3. Go exploring
Jog through your new neighborhood instead of hitting the gym. Neighbors will at least wave, if not stop you for a quick chat.
4. Puppy pride
Walking your dog, or playing with him or her in your yard or local dog park, is an excellent way to meet people, especially other dog lovers.
5. Cruise garage sales
You might not want to actually buy anything since you just gave away a lot of accumulated junk before your move, but perusing garage sales is a great way to meet your neighbors. Check out the local paper or Craigslist to find out where to go.
6. Hang out with your kids
Volunteering at school or chatting with other parents at the playground can result in new friends for you and your kids.
7. Dust off those oven mitts
Bringing homemade cookies to the neighbors makes a great first impression. If you haven’t unpacked your kitchen, bakery or store-bought goodies will also be appreciated. Don’t forget to stop by with dog treats to make new canine friends as well!

Wednesday, October 21, 2015

An attractive outdoor space...

8 Staging Tips for Small Outdoor Spaces
8 Staging Tips for Small Outdoor Spaces
An attractive outdoor space, even if it’s just big enough to sit and enjoy a cup of coffee or evening cocktail, can be a major selling point for potential buyers. Here are a few suggestions for maximizing your outdoor living space.
1. Floor it.
If you have a small outdoor area, it won’t break the bank to invest in higher quality tiles or stones. Snap-in deck tiles are another option for adding a touch of class.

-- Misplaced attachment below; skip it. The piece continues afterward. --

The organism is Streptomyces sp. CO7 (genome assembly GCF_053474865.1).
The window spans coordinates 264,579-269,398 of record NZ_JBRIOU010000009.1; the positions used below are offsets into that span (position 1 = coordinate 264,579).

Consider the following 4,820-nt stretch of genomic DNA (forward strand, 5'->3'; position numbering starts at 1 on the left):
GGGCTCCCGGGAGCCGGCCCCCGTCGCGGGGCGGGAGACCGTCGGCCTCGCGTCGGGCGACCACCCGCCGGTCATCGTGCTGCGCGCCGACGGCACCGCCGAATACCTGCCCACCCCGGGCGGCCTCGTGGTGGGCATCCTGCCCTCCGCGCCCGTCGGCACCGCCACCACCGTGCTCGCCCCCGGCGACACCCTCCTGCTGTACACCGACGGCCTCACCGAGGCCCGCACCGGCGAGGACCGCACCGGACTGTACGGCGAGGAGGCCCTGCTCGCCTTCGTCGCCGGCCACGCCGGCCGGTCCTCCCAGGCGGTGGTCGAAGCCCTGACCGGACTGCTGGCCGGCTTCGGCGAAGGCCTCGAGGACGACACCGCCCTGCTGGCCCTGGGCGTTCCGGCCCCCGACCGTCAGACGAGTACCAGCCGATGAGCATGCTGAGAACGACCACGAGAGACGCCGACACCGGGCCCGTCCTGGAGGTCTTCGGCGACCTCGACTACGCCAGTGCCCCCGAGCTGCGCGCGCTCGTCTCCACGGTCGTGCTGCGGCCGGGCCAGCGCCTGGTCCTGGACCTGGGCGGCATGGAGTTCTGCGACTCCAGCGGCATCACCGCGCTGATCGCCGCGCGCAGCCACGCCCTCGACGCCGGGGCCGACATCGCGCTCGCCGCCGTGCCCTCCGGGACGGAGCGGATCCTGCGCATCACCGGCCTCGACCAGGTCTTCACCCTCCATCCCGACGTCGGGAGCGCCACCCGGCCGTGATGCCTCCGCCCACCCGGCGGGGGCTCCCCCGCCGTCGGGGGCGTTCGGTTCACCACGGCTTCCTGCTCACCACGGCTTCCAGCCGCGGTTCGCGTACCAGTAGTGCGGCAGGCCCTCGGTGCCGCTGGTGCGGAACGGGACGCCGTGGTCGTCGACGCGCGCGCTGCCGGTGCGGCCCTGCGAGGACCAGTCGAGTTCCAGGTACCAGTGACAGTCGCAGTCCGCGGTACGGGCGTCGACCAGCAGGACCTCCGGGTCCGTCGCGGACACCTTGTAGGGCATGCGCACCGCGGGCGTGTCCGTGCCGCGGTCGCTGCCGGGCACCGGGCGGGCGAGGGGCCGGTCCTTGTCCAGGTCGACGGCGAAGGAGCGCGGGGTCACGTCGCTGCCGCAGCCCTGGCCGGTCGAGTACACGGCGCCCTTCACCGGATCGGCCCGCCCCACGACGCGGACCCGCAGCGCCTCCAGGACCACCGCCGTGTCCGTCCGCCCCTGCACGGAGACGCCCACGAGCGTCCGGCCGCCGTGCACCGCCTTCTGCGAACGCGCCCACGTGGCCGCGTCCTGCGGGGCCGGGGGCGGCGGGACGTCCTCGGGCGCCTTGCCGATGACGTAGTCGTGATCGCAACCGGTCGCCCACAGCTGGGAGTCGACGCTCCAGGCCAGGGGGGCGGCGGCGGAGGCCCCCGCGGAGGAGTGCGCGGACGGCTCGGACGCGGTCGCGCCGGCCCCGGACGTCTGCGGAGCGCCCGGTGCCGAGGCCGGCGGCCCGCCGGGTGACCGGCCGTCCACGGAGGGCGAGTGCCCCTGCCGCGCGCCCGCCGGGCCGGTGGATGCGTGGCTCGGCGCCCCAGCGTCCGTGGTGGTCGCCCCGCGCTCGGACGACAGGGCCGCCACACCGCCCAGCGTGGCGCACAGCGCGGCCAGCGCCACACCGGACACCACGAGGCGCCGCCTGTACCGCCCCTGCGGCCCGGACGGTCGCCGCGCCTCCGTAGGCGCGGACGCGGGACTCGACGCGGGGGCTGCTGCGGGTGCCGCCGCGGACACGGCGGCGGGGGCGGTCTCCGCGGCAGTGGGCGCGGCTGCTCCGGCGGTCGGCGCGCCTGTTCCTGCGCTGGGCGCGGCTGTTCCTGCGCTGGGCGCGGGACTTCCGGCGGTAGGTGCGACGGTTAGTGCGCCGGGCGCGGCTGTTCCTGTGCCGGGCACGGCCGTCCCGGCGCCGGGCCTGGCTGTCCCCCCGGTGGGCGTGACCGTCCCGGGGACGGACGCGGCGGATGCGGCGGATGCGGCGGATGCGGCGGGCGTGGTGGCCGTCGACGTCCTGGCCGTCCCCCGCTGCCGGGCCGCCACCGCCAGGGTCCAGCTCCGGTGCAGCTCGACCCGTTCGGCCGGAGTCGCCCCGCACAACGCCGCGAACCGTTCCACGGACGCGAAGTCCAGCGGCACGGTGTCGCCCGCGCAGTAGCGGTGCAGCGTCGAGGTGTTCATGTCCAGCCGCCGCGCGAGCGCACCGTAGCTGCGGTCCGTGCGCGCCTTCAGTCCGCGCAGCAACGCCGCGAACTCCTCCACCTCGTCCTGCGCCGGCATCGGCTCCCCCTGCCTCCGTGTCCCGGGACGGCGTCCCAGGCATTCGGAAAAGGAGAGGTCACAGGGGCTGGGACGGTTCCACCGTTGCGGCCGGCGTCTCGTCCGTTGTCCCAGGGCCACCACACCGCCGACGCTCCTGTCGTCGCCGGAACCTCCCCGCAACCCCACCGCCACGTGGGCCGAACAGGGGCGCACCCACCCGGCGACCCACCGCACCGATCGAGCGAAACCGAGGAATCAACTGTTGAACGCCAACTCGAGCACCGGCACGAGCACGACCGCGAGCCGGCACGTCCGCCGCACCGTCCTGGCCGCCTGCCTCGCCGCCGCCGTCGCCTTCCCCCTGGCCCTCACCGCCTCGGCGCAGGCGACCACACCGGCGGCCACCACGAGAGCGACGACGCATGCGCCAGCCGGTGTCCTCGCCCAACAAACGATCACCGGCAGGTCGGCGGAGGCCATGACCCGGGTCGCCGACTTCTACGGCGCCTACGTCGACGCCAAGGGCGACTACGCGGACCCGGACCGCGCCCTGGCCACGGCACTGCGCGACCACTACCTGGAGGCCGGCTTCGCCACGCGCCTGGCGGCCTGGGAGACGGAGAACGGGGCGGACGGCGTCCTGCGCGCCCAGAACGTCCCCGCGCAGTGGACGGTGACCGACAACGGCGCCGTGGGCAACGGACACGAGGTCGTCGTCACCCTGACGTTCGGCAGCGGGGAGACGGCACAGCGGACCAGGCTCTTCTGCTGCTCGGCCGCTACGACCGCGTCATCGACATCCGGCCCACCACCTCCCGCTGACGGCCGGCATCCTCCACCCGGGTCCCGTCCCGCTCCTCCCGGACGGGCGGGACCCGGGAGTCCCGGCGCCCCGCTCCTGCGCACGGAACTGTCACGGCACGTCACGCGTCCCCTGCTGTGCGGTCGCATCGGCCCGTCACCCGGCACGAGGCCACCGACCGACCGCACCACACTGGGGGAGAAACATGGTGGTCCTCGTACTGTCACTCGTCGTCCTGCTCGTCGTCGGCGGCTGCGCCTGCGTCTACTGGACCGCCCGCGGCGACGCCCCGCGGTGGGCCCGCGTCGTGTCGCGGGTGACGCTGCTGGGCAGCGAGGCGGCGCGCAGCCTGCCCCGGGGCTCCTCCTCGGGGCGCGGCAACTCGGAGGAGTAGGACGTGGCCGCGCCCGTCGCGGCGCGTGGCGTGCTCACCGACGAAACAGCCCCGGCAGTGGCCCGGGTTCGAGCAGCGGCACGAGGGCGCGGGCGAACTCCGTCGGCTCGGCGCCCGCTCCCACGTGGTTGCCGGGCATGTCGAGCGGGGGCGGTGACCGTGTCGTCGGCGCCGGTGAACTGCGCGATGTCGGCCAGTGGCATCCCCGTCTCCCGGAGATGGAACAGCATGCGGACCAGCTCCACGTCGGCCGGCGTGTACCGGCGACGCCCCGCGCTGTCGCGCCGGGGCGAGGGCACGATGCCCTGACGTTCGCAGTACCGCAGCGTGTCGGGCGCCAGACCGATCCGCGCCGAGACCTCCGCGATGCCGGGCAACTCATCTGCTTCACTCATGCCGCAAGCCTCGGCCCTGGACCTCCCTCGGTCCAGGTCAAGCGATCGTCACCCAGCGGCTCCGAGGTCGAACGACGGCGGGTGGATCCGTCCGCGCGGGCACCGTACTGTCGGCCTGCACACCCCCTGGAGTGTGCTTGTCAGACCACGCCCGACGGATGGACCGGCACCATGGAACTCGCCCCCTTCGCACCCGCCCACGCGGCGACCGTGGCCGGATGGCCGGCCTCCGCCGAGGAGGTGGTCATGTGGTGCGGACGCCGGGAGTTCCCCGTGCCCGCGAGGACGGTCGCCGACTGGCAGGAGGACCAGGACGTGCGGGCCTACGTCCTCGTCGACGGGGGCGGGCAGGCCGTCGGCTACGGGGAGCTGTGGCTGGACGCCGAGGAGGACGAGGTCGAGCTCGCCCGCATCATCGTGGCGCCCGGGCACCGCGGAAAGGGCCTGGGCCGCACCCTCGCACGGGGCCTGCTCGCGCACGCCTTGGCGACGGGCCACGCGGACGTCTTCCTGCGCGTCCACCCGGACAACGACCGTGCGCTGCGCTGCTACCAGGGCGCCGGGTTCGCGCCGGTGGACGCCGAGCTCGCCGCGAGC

2. Envision clarity.
When it comes to tables, go for glass-topped: It will help create the illusion of a larger space.
4. Watch your back.
Chairs and benches with more open backs don’t interrupt sight lines as much. They’ll keep your space feeling open, and looking larger.
5. Focus.
Creating a focal point in a small space adds visual interest. A simple piece of garden art, a small flowering tree or a tiny water feature in a corner can add style and distract buyers from focusing on square footage.
6. Scale down.
The world’s largest outdoor chaise lounge may be a napper’s dream, but it won’t do much to help your patio or deck. Choose outdoor furniture scaled to set off your space, not smother it. You can even find fire pits in smaller sizes.
7. Get vertical.
Wall gardens help add green without sacrificing space. Wall art made from succulent plants is another low-maintenance option for adding foliage, and drawing attention to the edges of your space, which helps visually enlarge it.
8. Don’t hide the grill.
A clean barbecue can help buyers imagine their own outdoor meals. Unless you have a grill or smoker large enough to hold the entire pig, or if your grill is in disrepair, keep it out.
Ready to show off your newly decorated deck or patio? Start by finding a RE/MAX agent here

Tuesday, October 20, 2015

Arf Arf

Drive Safe with Your Furry Companions
Drive Safe with Your Furry Companions

The drive to your new home can be the ultimate road trip for you and your pet. They probably won’t argue about your choice of music and they also won’t ask "are we there yet?" a million times (at least not in so many words). Still, the open road can present a wide range of dangers to our four-legged friends. Here are some tips to help keep them safe during your travels.
1. Vet check.